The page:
Librarians are sharing books that made them so mad they threw them at the wall, and the answers hold up


The Librarian Thinktank group on Facebook is always a good place to crowdsource readers' advisory, job interview prep, and book display ideas. Every once in a while there is a conversation that is worthy of deep analysis, and the "what book made you so angry you literally wanted to throw it" question with its 300-odd answers turned into a time suck of epic proportions as I analyzed and considered each answer, weighing it against my own ideas. Here are the titles that got the most comments and responses:

Enders Game

Ender's Game by Orson Scott Card

Ender's Game is a 1985 military science fiction book that, according to Wikipedia, won the Nebula Award for best novel in 1985, and the Hugo Award for best novel in 1986, considered the two most prestigious awards in science fiction. It was also nominated for a Locus Award in 1986. In 1999, it placed No. 59 on the reader's list of Modern Library 100 Best Novels. It was also honored with a spot on American Library Association's "100 Best Books for Teens"

But a lot of librarians want to throw it at the wall. Here's a sample comment: "My husband really enjoyed it so I kept thinking it would get better. Then every time it started to, it got worse again. I was SO frustrated and pissed by the time I finished it. I was shocked that I did but I kept thinking there was something I was missing."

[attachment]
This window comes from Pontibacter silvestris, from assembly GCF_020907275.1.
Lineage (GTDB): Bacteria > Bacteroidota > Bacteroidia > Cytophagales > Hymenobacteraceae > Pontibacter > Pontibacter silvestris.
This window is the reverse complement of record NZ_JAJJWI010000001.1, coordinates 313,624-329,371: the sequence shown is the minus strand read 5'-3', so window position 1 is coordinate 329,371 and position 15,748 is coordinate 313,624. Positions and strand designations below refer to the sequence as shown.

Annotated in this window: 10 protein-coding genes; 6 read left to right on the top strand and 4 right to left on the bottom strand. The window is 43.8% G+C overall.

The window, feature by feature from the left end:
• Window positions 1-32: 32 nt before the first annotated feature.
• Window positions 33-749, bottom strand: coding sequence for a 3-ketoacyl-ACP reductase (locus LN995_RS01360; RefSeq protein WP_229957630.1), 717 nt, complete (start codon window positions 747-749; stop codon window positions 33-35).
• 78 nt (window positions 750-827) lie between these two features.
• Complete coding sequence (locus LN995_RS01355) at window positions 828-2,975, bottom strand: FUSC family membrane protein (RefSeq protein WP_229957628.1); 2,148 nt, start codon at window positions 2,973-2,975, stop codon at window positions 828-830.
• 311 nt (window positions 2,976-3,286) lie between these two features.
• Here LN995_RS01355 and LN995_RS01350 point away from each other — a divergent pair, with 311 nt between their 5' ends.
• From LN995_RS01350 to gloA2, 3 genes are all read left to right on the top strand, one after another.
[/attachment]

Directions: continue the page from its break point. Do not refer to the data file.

A Discovery of Witches by Deborah Harkness

This is one of the ones that came to my mind originally, and I'm glad I'm not alone in being disappointed. One response read: "Only one: A Discovery of Witches," with a commenter agreeing: I really wanted to like that series, but it was a huge letdown. I kept hoping it would get better (people were saying, “No, you have to keep reading! It’s worth it, you’ll see!!”) but it actually got worse and worse.  It still makes me mad sometimes when I think about it!!" 

We're clearly in the minority though. It has 4.1 stars on Goodreads with over 422,000 ratings. 

Twilight by Stephenie Meyer

Another one I agree with (and, with 5.8 million ratings averaging 3.63 on Goodreads, more people are with me than Discovery of Witches) a lot of librarians weren't on either Team Edward or Team Jacob. There were a lot of them who were on Team Throw It At The Wall. 

Here's one sample comment: " I forced myself to read the Twilight series. I did it for the teens in my HS library, 'you mean you haven’t read it?' Ughh. A teacher had said the series got better, so I pushed myself for the 'get better' parts that did not happen."

Lots of folks (including me) seconded that. Not sorry.

Handle with Care by Jodi Picoult

It looks like it's set up to be a heartbreaker: "When Willow is born with severe osteogenesis imperfecta, her parents are devastated--she will suffer hundreds of broken bones as she grows, a lifetime of pain."

But apparently, it stirred anger rather than tears.